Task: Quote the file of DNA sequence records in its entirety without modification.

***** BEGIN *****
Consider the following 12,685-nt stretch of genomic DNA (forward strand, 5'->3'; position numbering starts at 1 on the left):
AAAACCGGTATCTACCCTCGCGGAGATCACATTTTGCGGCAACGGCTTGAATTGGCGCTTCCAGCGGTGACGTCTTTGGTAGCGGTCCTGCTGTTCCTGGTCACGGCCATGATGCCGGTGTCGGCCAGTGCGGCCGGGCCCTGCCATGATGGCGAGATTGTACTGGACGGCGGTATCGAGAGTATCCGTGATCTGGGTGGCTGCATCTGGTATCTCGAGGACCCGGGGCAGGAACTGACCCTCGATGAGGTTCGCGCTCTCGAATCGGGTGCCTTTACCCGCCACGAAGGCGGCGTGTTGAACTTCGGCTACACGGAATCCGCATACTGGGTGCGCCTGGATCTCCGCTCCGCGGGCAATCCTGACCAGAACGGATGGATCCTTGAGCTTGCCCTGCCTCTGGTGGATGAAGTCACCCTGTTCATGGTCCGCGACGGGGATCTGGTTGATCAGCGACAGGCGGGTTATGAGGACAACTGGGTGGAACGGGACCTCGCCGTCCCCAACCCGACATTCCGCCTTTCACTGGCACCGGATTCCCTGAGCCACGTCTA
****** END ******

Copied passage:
Consider the following 12,685-nt stretch of genomic DNA (forward strand, 5'->3'; position numbering starts at 1 on the left):
AAAACCGGTATCTACCCTCGCGGAGATCACATTTTGCGGCAACGGCTTGAATTGGCGCTTCCAGCGGTGACGTCTTTGGTAGCGGTCCTGCTGTTCCTGGTCACGGCCATGATGCCGGTGTCGGCCAGTGCGGCCGGGCCCTGCCATGATGGCGAGATTGTACTGGACGGCGGTATCGAGAGTATCCGTGATCTGGGTGGCTGCATCTGGTATCTCGAGGACCCGGGGCAGGAACTGACCCTCGATGAGGTTCGCGCTCTCGAATCGGGTGCCTTTACCCGCCACGAAGGCGGCGTGTTGAACTTCGGCTACACGGAATCCGCATACTGGGTGCGCCTGGATCTCCGCTCCGCGGGCAATCCTGACCAGAACGGATGGATCCTTGAGCTTGCCCTGCCTCTGGTGGATGAAGTCACCCTGTTCATGGTCCGCGACGGGGATCTGGTTGATCAGCGACAGGCGGGTTATGAGGACAACTGGGTGGAACGGGACCTCGCCGTCCCCAACCCGACATTCCGCCTTTCACTGGCACCGGATTCCCTGAGCCACGTCTA